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Hey, here's the story. I just inherrited this car that was in storage for 9 or 10 years. I've read alot of infomation on the BB and it is all good. The body is nice and straight, a few minor dings here and there. The car wont start, here is what I have done so far: 1. charged the battery, 2. confirmed spark from the coil, 3. compression tested the cylinders. I am looking for help and or direction on this car. I am mechanically inclined and have a decent amount of tols at home and even more tools at work.

If someone has ever had this situation and has some detailed info on where to start and how to procede, I would greatly appreciate the help.
 

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A fuel pressure gauge Teed into the hose to the cold start valve will be a big help to you in troubleshooting your problem. You can get one from Harbor Freight for less than $20. I would install it so that you can leave it in for a while after you get the car running as fuel problems can have a habit of returning after you think they have gone.
 

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Ed, thanks for the response. I will take you up on the advice. Im guessing that there should be fuel pressure at the CSV. I have looked at the L-Jetronic guide, so I think I should be able to handle this fairly easily. Please feel free to post any other advice...
 

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The CSI (Cold Start Injector) is located at the rear end of the intake. It has a blue plastic wire harness connector. There is a 6"-8" long rubber fuel hose from the fuel rail to the CSI. The CSI's end of the hose is attached with a hose clamp. Undo that, add an appropriate fitting to connect a fuel pressure gauge and add an extra bit of hose to connect from the fitting to the CSI. (Don't cut the existing fuel hose because when you are done measuring fuel pressure you'll want to remove the extra fitting and re-attach the hose directly to the CSI.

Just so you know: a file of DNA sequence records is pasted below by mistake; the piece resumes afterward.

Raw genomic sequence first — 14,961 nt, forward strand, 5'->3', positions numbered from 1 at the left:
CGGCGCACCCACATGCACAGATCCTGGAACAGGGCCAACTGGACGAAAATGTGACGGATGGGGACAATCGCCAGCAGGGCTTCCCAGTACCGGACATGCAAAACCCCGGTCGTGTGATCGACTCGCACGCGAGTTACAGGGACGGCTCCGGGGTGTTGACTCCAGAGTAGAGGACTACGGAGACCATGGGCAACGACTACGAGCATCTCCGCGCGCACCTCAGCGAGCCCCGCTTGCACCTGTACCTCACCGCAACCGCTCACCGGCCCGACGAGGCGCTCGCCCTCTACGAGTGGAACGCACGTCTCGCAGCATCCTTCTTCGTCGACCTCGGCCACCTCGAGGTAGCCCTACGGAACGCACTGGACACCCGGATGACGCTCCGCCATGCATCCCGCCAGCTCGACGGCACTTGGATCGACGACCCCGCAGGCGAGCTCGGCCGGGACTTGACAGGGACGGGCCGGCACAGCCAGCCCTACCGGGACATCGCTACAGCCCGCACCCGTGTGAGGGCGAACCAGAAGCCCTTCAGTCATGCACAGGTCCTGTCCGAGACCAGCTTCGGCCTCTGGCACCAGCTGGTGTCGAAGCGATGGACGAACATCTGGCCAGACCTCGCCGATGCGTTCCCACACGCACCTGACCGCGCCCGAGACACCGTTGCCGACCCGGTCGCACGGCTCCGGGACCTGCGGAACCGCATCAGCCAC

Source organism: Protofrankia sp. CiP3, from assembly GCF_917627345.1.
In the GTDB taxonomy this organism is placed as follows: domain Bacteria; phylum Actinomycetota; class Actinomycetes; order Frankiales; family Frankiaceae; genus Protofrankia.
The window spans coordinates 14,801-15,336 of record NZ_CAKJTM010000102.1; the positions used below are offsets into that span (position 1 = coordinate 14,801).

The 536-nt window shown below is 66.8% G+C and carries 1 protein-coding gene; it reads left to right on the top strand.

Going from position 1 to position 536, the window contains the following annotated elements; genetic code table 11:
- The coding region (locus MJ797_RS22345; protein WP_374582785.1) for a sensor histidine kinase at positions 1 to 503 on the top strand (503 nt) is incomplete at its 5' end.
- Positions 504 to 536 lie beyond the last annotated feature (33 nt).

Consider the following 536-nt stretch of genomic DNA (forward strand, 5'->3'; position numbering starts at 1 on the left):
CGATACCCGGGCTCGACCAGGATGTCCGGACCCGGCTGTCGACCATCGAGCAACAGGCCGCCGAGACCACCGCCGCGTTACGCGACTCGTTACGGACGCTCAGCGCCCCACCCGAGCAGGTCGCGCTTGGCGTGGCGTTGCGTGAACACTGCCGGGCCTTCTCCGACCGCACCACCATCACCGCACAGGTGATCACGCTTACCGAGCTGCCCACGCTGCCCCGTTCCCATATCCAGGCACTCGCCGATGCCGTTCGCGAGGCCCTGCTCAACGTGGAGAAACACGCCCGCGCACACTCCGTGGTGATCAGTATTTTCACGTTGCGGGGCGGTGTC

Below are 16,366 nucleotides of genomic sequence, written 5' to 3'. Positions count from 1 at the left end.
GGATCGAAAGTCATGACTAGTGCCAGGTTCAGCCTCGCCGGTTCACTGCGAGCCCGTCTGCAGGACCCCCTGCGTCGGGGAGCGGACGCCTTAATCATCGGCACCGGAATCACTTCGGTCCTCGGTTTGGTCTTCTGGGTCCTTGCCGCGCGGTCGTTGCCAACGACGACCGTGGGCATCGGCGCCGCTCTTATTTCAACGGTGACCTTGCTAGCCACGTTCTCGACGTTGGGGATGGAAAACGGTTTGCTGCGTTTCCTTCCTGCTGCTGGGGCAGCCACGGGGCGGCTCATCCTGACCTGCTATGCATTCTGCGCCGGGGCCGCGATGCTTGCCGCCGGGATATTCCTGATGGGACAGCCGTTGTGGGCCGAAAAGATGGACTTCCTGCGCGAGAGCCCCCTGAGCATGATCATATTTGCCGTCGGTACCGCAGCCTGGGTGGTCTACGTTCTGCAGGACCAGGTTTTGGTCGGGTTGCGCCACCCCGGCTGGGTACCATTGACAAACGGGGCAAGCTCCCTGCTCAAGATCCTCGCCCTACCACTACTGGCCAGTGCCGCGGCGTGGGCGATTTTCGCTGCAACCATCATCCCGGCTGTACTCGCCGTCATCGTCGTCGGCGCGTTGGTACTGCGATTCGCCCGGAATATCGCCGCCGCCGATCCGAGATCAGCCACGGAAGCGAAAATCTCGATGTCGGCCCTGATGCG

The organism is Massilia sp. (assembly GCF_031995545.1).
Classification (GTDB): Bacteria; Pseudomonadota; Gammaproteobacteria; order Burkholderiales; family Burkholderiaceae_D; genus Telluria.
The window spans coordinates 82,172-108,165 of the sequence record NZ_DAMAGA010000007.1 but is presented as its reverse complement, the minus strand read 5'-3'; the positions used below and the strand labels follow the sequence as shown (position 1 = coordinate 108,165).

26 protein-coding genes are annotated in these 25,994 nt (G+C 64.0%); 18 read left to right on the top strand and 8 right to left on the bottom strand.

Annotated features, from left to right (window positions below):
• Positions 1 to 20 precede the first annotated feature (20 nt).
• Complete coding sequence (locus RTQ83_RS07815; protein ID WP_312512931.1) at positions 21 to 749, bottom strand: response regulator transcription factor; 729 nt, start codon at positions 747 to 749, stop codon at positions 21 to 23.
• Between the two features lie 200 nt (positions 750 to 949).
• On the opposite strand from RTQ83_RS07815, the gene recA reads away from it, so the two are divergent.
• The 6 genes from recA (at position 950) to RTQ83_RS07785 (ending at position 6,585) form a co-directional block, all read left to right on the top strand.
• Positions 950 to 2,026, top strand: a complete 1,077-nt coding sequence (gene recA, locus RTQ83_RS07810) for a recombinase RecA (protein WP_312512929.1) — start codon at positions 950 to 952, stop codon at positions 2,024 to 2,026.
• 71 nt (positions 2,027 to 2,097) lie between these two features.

I suggest you go through all the tests/checks outlined in the L-jet diagnosis page. L-jet is a system - all the bits have to be working for it to run.

For a car that has sat unused that long I would suggest removing the fuel injectors for service. The internal passages are quite small and easily clogged with stale fuel residue. If so, there is little you can add to the tank to clear them out. Proper servicing will include pre-cleaning flow and leak tests followed by an ultrasonic bath and cycling solvents through the injectors. A post-cleaning test will show the improvement. See: Cruizin Performance or our own Greg Gordon's OK Injectors.

With the fuel rail & injectors removed it would be the ideal time to replace the fuel rail to injector hoses. Make sure you get the right size hose. They need 7mm ID fuel injection hose. You'll likely not find that size at the local auto supply store. IAP sells it by the foot. You'll need a few inches for each injector plus the 6"-8" for the CSI. The places that service fuel injectors might sell it, too.
 

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Discussion Starter #6
Eric,
Thank you for the pic and the detailed info. I did read the entire L-jet diagnostic and am conviced I will need to go through the system as it explains. I did, however, spray some fuel into the intake and cranked the motor, and it ran. I am convinced the problem is with the fuel system, so going through it from start to finish will ensure that portion is operating properly as I intend to use this as an every day runner.

I would really like to get the vehicle running nice, and then choose portions and rebuild them. Eventually, I wouldnt mind completely rebuilding the engine as well. Im sure plenty of folks on the BB have been through these things, so any and all advice is welcomed...

Mike
1985 Spider Graduate
 

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My advice: It's a process so go slow and don't get frustrated!!

You will be rewarded for all of you efforts in the end with a SWEET car that is a joy to drive.
 

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I have an 84 spider in a similar situation. With new gas & battery, it cranks well but does not turn over. I smell gas from the exhaust pipe, so I presume it is getting fuel but no spark. One friend suggested I check the crank sensor(s), and another said to go through the L-jet diagnostics. I intend to do both when it's warmer (the car is not in a garage).

How did you spray fuel (ether?) into the intake? Good luck to both of us! Dickson
 

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Discussion Starter #9
Dickson,
I had to take apart the air intake. I opened the throttle and sprayed fuel into the intake. Then during cranking, the motot turned over.

All,
I was going throught bits of the system, and found that a wire on the in tank fuel pump was broken. I have some pics attached. What is the procedure for repairing this wire? Can it be repaired or does it need to be replaced? If repaird, what are the cautions as it is submerged in the fuel?

Thanks in advance for any help...
 

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just soder it..and put some heat srink tubing on it to close it.. easy work:)
 

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Discussion Starter #11
Bianchi,
Ok, i can handle that. I just wanted to make sure as it is submerged in fuel most of the time. I dont really want the fuel tank exploding...

Mike
1985 Spider Graduate
 
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